If you are facing criminal charges, you have various options with regard to how you plea. For example, you can plead “guilty,” “no contest,” or “not guilty.” Unless you have been through the criminal process in the past, you may not understand the differences between “no contest” and “guilty” pleas. It is important that you understand these differences, however, before making a decision for your own case.
Important Facts About No Contest and Guilty Pleas
One major difference between a “no contest” and a “guilty” plea is that generally, those pleading “no contest” cannot later be sued in a civil suit. When pleading “no contest,” the following is true:
- You are conceding to the charge against you without admitting guilt.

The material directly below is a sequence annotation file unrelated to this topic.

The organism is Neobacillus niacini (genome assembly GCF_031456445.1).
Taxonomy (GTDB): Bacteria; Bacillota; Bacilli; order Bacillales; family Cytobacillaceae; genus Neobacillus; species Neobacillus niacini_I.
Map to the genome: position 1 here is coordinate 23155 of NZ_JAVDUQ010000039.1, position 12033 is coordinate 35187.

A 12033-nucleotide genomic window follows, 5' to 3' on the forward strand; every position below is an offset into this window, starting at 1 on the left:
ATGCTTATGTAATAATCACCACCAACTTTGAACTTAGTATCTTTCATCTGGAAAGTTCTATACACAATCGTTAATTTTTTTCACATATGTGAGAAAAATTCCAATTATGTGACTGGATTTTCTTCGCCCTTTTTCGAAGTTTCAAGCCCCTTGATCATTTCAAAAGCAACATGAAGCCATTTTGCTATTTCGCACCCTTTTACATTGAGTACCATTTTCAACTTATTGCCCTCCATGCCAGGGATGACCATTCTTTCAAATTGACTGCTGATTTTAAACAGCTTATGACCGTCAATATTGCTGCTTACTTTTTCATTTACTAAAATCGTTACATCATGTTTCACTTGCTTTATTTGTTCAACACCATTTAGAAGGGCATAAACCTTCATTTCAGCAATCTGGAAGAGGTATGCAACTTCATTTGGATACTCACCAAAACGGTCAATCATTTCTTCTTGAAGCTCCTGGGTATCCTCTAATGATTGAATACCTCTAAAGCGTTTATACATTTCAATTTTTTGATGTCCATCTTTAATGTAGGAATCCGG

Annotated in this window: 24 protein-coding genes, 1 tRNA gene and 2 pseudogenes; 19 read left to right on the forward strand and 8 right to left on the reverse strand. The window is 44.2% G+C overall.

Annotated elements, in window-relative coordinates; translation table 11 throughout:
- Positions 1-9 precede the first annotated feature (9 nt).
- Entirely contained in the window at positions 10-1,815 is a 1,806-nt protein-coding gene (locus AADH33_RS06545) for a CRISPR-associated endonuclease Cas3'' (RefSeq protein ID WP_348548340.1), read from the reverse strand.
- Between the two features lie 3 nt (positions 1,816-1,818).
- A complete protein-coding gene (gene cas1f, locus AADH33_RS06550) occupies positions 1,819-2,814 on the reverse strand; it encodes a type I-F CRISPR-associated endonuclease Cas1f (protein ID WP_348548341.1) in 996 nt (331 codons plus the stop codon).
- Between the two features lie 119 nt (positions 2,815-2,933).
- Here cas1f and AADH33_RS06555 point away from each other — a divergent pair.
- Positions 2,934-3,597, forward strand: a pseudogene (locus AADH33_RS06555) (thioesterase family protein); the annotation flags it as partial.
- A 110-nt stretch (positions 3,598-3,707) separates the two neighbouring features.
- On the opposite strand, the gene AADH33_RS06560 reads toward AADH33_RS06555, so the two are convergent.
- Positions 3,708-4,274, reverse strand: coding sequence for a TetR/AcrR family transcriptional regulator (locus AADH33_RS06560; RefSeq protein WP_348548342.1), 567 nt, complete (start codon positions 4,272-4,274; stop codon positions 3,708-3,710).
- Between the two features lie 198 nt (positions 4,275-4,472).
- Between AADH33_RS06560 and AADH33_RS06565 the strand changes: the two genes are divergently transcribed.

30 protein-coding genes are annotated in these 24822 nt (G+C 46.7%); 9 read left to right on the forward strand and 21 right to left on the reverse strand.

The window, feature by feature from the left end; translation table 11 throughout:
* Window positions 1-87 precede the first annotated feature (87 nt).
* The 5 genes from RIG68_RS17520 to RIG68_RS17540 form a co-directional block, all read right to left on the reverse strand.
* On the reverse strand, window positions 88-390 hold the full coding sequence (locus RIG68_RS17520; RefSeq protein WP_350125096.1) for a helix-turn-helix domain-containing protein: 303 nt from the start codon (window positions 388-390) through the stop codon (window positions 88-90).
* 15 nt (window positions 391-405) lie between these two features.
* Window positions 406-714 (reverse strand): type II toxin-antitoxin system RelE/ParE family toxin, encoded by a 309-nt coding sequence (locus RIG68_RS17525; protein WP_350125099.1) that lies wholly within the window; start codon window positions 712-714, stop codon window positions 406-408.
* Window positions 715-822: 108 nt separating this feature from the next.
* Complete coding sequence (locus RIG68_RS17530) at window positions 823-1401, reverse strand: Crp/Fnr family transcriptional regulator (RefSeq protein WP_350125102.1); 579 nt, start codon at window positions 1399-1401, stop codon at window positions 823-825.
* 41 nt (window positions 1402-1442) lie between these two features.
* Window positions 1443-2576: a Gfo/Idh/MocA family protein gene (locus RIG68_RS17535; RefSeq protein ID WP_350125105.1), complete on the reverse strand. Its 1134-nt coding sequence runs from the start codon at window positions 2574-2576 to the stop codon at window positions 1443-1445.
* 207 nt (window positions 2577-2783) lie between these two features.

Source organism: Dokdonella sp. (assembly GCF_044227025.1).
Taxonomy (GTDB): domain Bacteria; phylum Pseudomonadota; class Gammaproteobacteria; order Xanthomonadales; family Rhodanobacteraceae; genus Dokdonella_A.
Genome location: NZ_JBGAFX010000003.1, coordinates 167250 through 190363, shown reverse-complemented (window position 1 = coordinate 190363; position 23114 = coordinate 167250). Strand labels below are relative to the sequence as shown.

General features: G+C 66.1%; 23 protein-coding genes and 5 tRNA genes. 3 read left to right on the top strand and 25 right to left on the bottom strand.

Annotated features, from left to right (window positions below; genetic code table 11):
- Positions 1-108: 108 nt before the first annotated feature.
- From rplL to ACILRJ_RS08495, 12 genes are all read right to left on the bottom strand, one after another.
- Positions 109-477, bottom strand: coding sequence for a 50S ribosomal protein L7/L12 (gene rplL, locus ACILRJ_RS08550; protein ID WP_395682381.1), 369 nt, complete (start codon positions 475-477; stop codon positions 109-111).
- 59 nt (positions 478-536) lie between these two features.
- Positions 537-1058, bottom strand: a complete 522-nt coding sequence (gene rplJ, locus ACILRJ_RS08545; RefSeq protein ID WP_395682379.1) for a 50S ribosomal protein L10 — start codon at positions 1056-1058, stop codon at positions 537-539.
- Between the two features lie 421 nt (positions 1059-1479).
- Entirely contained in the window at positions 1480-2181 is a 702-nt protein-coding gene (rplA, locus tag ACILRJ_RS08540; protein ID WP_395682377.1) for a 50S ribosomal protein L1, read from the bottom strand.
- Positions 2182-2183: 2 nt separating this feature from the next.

- You are not presenting a defense.
- In general, you cannot use a no contest plea in a death penalty case.
- In some cases, a judge may have discretion as to whether to accept a plea of no contest.
Before accepting a no contest plea, the judge will typically have a conversation with the defendant in order to be sure that he or she understands the plea and the possible punishment they face.
When pleading “guilty,” the following is true:
- You are admitting to the charges against you.
- You are stating that you have no defense to the charges.
- You are allowing the court to go ahead and levy a punishment against you.
Before accepting a guilty plea, the court first ensures that the guilty plea is entered into voluntarily and that there is reason to believe that the defendant is telling the truth.
Regardless of which plea you ultimately choose, it is important to seek legal representation rather than trying to make these important decisions on your own. We encourage you to contact us today for help at 888-386-3898.